At 15 pages total with 10 pages content, this is a very readable supplement that offers a variety of interesting expansions for characters who suffer from fatal injuries and have one last roll of the dice depending on the TL of their surroundings and the skill of the doctor operating. At the same time, character generation and combat get a bit more fatal. The result can be used by Referees to rescue NPCs from death but now they have one leg, or are blind, bitter and have history with the PCs.
But, of course, the primary aim is for PCs to have options to trade death for the possibility of an interesting set of scars.
It is a really good story set in a universe that I love. The asteroid mining colony of Freeholm is experiencing some troubles… They hire some protection for their colony and it’s visitors. It gets really interesting and deadly.
However, this book needs some serious editing. I cannot believe that they released it in this state. There are not only lots of spelling and grammar errors. There are even parts of the book that are contradicting other parts of the book.
The Cepheus Engine. What is it? It is a new set of Traveller rules from Samardan Press that doesn’t say that it is Traveller. (But it is Traveller.)
The rules look very much like a cleaned up version of Classic Traveller, book 1-3 plus supplement-4 and selected parts from book 4 (PGMP and FGMP) and 5 (small ships). You can also find some bits of Mongoose Traveller in it. So far there is no setting except that a few aliens are named as an example.
Since the Cepheus Engine is a refined set of CT rules, you will recognize most of the rules and can quickly start using them.
First, the character generation and skills are similar to what you already know. Then psionics (important to us at the Zhodani Base) is also what you would expect.
Next in the equipment list you find a tech-level overview table, with the same tech-levels as in Traveller. The currency used is Credits. You can find familiar Traveller items like Fast Drug, TDX, and Air/Raft. The first internal book ends with a combat chapter.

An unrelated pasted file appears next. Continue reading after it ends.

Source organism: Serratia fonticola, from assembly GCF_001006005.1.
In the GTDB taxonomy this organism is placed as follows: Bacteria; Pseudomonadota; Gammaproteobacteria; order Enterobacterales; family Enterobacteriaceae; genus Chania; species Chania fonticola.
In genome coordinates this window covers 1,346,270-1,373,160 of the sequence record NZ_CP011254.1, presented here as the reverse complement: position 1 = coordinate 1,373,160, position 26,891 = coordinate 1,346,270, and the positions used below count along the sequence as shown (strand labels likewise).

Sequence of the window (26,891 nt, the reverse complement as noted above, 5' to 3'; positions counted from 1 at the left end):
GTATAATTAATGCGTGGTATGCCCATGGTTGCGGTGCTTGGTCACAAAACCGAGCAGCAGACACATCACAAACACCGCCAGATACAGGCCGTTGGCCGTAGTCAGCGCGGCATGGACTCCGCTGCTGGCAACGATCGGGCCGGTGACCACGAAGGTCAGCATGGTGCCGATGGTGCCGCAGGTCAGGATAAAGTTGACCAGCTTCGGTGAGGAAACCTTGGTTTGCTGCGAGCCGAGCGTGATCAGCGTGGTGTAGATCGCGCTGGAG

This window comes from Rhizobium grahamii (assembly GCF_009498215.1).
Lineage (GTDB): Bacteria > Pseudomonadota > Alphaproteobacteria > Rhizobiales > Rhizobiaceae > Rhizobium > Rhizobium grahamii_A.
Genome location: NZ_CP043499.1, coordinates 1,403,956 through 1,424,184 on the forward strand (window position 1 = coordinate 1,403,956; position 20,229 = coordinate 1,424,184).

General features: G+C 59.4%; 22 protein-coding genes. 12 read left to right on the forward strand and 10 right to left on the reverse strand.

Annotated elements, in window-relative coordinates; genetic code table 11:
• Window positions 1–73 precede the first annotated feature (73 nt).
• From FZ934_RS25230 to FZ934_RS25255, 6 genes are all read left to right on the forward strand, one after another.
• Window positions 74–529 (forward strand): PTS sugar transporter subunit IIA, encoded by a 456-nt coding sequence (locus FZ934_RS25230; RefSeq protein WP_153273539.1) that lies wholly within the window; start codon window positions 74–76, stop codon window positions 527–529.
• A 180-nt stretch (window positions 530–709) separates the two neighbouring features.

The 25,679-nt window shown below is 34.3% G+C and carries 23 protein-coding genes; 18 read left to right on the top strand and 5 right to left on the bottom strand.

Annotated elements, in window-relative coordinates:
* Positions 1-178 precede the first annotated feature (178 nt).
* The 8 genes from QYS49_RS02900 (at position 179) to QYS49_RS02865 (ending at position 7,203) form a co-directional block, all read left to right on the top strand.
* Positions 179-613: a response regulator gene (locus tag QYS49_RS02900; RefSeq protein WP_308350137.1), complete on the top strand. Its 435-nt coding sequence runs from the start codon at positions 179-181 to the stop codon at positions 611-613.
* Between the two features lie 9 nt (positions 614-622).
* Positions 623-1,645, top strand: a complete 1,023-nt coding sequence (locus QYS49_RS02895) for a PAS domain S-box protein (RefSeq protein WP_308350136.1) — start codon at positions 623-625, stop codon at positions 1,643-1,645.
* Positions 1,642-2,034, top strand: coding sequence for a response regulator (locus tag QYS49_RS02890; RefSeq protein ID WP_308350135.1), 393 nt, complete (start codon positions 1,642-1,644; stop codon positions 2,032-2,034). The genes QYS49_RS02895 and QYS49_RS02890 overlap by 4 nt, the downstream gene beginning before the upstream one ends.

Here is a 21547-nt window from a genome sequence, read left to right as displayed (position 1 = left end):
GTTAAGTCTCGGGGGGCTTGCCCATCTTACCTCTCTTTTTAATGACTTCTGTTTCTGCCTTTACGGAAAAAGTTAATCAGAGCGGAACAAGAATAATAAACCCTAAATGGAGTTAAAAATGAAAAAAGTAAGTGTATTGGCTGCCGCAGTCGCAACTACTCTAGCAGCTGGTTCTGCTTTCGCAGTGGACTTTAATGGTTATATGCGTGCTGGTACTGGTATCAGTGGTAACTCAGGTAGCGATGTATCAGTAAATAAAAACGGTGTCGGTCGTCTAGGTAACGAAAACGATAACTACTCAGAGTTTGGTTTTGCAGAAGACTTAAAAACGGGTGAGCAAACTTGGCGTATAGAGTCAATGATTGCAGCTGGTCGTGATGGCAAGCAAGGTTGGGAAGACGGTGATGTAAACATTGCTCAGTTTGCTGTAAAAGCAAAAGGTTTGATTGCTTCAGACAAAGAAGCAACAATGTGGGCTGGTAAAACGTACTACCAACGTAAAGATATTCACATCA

Next book is about Starships, Travelling, Trade and Space Combat.
The Final book is the Referee’s book. In this book are the rules for generating worlds. (It is interesting to see that hydrographics is generated as in CT book-6. That is the same as in MongTrav.) There are rules for all sorts of encounters, including the familiar animal encounter tables from CT. There are also some short help about refereeing and adventures.
This is really the new rule-set we didn’t know we needed. This is proto-Traveller Deluxe.
For the so called “Small Press” (that we like here at the base) this is another option for publishing new supplements without loosing half of their income to Mongoose.
Some of us may remember Alan Dean Foster’s terrible Star Wars book The Splinter of the Minds Eye. But it was a long time since I read that book. What I still remember about it was that it didn’t really fit into the Star Wars canon very well. So maybe it was just that problem and it may not have been that poorly written.
Anyway, I decided to give his “The Damned” series a chance. A Call To Arms is the first book. The cover looked cool, but it turned out that the aliens in this book was quite poor warriors. Most aliens was quite poor at most things. They were like 0-points aliens from GURPS Aliens. All aliens had disadvantages. No aliens was good at warfare.
The reason given for the aliens to be bad at warfare was that an advanced race would (normally) have to abandon all sorts of violence to become an advances race. This is something that would normally happen in the race’s prehistory. This is a quite interesting idea.
The problem was that there was a big interstellar war going on… A race called the Amplitur wanted all other galactic races to join what they call the Amplitur Purpose. A number of races think this is a bad idea and has formed what they call the Weave. Neither side has any good soldiers. Then the Weave find the Earth… This is just the start of the book.
The book is really good and the different races are well describes. The plot is interesting. I think there are lots of ideas that can be mined for your Traveller setting here. This may even inspire you to come up with a new Traveller setting.
This book is the first one in The Damned Trilogy. I will try to find and read the other two.